Written for the Commodore 64 by Søren Grønbech.
Graphics by Torben Bakager.
C64 full screen picture by Joost Honig.
C64 hi-res scroll-routine by Thomas Larsen.
In-game sounds by Ben Daglish of WE M.U.S.I.C.
C64 loading tune by Johannes Bjerregaard.
INTRODUCTION & GAME STATUS
Here's my second piece originally written for the RESET magazine, with slight adjustments to suit the blog format better. Since there aren't all that many particularly interesting games that can be found only on two machines (for making shorter comparison articles), I had to take on a bit of a rarity this time. The origins of Kele Line's The Vikings are rather unknown, as this advert found at World of Spectrum should point out. Although various sources seem to think the C64 version was released in 1987, and the Amstrad version in 1986, both the games have 1986 as the year of copyright, and the clear date of release in each case is unclear. The game was never released on the Spectrum for whatever reason, although it was to be released through Status Software somewhere along the line with the Amstrad version, after the C64 version had already been released.
At the time of release, The Vikings wasn't all that well received, because it was thought of as an outdated copy of Rambo: First Blood Part II, and truthfully, it isn't all too well thought of even currently, but the time has been kinder towards this game than many other games of the genre of the time. At Lemon64, The Vikings has been rated 6.9 with 20 votes, and at CPC Game Reviews, it has gotten a meagre 5 out of 10. So, you can perhaps imagine why I thought this would work quite nicely for my second entry on the very much C64-oriented RESET magazine.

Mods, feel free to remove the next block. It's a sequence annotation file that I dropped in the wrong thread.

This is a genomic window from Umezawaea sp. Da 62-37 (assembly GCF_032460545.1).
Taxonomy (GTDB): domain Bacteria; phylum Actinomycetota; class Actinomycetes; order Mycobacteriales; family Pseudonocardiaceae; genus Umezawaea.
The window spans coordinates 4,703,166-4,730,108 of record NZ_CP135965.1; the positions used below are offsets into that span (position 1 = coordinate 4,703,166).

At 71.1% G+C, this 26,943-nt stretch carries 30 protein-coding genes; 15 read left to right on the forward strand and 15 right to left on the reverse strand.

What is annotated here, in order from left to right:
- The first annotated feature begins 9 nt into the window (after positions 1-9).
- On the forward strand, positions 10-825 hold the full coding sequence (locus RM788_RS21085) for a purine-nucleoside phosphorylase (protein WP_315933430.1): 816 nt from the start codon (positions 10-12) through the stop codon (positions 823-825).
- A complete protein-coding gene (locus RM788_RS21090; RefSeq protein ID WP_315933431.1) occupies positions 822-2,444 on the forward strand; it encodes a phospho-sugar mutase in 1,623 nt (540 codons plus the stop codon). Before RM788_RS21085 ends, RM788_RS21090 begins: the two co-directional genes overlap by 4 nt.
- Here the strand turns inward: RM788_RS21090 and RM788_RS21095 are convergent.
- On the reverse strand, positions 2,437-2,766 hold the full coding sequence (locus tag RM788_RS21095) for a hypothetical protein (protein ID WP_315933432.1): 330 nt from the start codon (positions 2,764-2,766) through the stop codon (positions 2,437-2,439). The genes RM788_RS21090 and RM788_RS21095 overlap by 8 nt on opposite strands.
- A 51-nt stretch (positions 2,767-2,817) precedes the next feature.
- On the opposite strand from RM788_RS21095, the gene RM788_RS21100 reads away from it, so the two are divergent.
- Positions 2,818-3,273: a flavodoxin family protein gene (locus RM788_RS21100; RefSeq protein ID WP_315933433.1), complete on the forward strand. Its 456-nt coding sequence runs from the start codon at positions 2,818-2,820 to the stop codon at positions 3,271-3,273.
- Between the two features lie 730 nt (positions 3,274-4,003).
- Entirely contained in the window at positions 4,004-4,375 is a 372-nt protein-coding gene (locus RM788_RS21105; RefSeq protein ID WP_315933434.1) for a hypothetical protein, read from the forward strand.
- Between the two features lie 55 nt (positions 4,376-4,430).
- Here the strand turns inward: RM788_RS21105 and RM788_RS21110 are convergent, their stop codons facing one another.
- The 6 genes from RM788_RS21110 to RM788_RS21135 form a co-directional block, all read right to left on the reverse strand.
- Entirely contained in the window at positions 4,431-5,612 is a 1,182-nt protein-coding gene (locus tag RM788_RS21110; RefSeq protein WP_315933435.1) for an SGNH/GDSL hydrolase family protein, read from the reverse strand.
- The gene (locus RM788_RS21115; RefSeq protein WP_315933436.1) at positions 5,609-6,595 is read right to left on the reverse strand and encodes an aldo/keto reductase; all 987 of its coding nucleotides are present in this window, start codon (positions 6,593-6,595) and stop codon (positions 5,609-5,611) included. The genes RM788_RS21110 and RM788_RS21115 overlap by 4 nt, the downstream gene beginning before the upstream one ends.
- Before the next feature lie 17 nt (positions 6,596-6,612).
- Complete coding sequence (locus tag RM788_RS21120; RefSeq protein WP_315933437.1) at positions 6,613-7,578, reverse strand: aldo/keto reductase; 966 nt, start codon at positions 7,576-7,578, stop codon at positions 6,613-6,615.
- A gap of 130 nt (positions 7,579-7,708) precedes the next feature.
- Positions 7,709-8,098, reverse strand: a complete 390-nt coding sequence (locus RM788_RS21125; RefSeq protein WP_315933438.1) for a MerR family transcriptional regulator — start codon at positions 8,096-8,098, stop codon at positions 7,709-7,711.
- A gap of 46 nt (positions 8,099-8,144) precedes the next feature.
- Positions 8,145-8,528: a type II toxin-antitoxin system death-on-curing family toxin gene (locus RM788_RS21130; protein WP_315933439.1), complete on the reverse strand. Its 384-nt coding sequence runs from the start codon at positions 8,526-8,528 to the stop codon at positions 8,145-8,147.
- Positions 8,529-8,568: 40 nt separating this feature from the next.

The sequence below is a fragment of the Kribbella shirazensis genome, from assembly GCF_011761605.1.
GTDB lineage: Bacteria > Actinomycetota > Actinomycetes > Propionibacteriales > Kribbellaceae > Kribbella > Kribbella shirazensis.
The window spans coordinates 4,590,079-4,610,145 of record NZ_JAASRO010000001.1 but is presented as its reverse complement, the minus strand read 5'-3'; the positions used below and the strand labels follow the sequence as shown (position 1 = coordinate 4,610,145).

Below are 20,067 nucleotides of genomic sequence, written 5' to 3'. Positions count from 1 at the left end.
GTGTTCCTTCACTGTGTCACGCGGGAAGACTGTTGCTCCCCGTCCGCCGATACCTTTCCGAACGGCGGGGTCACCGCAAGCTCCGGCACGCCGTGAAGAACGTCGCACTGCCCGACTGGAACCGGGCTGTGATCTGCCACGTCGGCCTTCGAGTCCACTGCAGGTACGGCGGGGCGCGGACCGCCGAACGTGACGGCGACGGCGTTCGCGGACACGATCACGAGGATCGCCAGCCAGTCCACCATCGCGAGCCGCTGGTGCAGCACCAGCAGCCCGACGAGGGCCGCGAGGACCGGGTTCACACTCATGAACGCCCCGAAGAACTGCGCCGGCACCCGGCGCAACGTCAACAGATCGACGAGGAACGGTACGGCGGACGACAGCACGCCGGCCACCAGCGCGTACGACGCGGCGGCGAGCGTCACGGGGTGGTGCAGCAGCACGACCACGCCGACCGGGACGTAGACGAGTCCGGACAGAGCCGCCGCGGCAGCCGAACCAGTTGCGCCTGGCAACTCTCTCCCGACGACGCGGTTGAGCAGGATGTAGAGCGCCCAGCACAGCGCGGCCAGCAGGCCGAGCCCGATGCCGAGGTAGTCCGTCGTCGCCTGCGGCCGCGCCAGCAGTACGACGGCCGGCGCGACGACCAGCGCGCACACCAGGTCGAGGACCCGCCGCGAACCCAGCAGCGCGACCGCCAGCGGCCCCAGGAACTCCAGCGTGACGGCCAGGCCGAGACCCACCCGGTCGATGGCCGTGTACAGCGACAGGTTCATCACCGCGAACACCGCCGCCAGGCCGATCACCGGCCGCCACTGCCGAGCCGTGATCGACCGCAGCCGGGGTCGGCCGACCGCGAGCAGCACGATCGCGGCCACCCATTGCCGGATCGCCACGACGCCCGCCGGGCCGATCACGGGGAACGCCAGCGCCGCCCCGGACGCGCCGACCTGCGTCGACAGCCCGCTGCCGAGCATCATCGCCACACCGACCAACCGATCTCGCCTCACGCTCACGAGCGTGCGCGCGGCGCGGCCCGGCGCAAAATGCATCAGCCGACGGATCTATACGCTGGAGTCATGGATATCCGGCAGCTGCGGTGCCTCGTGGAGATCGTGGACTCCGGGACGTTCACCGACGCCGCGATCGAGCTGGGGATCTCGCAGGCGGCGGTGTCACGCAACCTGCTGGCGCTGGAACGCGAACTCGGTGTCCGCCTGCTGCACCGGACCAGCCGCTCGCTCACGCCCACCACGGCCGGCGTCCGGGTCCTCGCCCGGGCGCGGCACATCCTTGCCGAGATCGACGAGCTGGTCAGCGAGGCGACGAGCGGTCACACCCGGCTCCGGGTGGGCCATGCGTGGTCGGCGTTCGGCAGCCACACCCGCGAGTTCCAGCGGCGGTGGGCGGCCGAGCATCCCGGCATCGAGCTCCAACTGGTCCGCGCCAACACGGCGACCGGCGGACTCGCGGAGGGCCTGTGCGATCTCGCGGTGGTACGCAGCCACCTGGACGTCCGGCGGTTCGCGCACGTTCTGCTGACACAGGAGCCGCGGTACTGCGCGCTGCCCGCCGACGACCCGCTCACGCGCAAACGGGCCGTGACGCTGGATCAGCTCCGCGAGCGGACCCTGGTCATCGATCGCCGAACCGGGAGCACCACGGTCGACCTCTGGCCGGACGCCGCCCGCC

DESCRIPTION & REVIEW
The Vikings is a multi-directional shoot'em-up adventure, in which you need to get from one island to another, kill hordes of enemy vikings and finally, plunder the castle on the northern Death Island while taking care of more lethal opponents. The game plays almost identically to the previously mentioned Rambo, but has some more elements to it, and plays in one long sequence, which is only separated by a boat ride from one island to another. What makes this game so different from Rambo are the elements of adventure, which in turn give this a more Gauntletian feel, if not even slightly Zeldaish. And I do mean, ever so slightly.
First, you need to find a spear and a shield, so you can fight off the enemies. Then, you need to build a boat, parts of which can be found inside huts, which you need to burn in order to get your hands on the said parts. Of course, for this, you will need a torch. As you make your way to the second island, you will need to collect some gold pieces or treasure chests, depending on the version, and get through a maze and I know not what else, but apparently your final destination is some sort of a room inside the castle. You can watch a (cheated) walkthrough of the C64 version here, if you want to.